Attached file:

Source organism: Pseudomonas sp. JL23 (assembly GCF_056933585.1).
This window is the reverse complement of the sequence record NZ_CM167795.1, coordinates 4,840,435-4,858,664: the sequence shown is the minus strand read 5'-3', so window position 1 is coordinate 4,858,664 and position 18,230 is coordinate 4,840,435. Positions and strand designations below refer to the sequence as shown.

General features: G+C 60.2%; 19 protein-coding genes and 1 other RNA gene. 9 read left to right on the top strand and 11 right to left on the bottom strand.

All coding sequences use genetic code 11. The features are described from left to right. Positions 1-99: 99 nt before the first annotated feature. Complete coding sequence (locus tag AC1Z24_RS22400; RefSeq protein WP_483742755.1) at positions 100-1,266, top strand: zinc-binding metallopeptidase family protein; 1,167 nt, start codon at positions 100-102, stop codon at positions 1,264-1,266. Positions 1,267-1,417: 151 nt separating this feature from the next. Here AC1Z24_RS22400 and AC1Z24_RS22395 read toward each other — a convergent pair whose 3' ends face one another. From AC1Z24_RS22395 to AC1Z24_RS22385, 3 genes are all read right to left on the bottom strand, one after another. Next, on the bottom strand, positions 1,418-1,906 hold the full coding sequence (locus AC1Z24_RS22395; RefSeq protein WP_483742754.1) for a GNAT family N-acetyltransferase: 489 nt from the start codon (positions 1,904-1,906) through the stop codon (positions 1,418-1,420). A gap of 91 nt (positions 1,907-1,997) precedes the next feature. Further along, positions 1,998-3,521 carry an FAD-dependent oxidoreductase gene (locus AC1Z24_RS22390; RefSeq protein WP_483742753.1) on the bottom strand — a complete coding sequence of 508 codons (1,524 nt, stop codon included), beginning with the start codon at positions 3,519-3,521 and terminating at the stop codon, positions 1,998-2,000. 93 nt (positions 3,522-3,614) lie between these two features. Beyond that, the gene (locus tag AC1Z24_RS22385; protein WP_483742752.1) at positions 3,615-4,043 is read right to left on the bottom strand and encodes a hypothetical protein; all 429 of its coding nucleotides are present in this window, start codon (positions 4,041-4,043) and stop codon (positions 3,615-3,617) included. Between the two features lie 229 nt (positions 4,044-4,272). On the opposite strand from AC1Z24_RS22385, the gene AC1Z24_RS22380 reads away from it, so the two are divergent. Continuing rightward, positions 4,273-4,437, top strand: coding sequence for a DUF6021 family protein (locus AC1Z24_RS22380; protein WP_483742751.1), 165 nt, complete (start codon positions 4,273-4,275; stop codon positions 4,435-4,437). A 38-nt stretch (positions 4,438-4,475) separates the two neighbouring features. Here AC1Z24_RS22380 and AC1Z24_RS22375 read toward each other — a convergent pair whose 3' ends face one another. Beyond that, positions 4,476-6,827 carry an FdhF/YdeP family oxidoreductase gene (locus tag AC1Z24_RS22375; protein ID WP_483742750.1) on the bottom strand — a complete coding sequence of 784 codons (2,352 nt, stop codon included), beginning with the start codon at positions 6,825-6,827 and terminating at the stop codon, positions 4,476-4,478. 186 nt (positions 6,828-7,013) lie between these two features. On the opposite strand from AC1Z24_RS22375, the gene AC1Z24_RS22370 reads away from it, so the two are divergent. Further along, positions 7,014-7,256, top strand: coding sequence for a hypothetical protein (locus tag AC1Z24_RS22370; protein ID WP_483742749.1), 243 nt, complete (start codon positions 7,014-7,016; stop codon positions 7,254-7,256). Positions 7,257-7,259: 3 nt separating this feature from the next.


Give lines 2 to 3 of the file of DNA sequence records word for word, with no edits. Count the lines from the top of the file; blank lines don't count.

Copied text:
This window is the reverse complement of the sequence record NZ_CM167795.1, coordinates 4,840,435-4,858,664: the sequence shown is the minus strand read 5'-3', so window position 1 is coordinate 4,858,664 and position 18,230 is coordinate 4,840,435. Positions and strand designations below refer to the sequence as shown.

General features: G+C 60.2%; 19 protein-coding genes and 1 other RNA gene. 9 read left to right on the top strand and 11 right to left on the bottom strand.